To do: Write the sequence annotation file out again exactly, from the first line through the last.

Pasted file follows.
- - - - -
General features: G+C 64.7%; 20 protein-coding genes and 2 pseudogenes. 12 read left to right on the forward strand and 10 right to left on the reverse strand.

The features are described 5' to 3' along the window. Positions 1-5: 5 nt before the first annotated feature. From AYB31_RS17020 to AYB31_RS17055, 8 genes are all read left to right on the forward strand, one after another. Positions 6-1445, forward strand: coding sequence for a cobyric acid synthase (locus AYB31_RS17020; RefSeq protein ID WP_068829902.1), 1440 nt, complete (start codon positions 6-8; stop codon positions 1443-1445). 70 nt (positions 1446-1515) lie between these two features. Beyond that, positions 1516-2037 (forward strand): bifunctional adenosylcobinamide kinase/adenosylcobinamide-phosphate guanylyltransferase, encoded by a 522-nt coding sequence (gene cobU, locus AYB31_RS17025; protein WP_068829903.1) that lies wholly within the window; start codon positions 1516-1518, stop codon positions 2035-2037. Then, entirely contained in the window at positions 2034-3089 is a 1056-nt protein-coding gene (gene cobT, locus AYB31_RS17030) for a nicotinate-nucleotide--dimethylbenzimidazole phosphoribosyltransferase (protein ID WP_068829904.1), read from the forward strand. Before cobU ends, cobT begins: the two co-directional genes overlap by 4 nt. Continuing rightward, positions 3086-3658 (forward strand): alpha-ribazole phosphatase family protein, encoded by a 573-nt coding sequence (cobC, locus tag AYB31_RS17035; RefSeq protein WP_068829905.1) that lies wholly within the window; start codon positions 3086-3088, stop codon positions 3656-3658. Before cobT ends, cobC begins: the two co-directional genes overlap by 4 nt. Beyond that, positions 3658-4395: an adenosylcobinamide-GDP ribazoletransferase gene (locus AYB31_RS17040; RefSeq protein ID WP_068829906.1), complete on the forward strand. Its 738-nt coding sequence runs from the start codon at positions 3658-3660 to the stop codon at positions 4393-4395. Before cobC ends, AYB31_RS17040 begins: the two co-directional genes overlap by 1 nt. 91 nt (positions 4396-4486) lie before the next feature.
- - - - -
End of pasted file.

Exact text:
General features: G+C 64.7%; 20 protein-coding genes and 2 pseudogenes. 12 read left to right on the forward strand and 10 right to left on the reverse strand.

The features are described 5' to 3' along the window. Positions 1-5: 5 nt before the first annotated feature. From AYB31_RS17020 to AYB31_RS17055, 8 genes are all read left to right on the forward strand, one after another. Positions 6-1445, forward strand: coding sequence for a cobyric acid synthase (locus AYB31_RS17020; RefSeq protein ID WP_068829902.1), 1440 nt, complete (start codon positions 6-8; stop codon positions 1443-1445). 70 nt (positions 1446-1515) lie between these two features. Beyond that, positions 1516-2037 (forward strand): bifunctional adenosylcobinamide kinase/adenosylcobinamide-phosphate guanylyltransferase, encoded by a 522-nt coding sequence (gene cobU, locus AYB31_RS17025; protein WP_068829903.1) that lies wholly within the window; start codon positions 1516-1518, stop codon positions 2035-2037. Then, entirely contained in the window at positions 2034-3089 is a 1056-nt protein-coding gene (gene cobT, locus AYB31_RS17030) for a nicotinate-nucleotide--dimethylbenzimidazole phosphoribosyltransferase (protein ID WP_068829904.1), read from the forward strand. Before cobU ends, cobT begins: the two co-directional genes overlap by 4 nt. Continuing rightward, positions 3086-3658 (forward strand): alpha-ribazole phosphatase family protein, encoded by a 573-nt coding sequence (cobC, locus tag AYB31_RS17035; RefSeq protein WP_068829905.1) that lies wholly within the window; start codon positions 3086-3088, stop codon positions 3656-3658. Before cobT ends, cobC begins: the two co-directional genes overlap by 4 nt. Beyond that, positions 3658-4395: an adenosylcobinamide-GDP ribazoletransferase gene (locus AYB31_RS17040; RefSeq protein ID WP_068829906.1), complete on the forward strand. Its 738-nt coding sequence runs from the start codon at positions 3658-3660 to the stop codon at positions 4393-4395. Before cobC ends, AYB31_RS17040 begins: the two co-directional genes overlap by 1 nt. 91 nt (positions 4396-4486) lie before the next feature.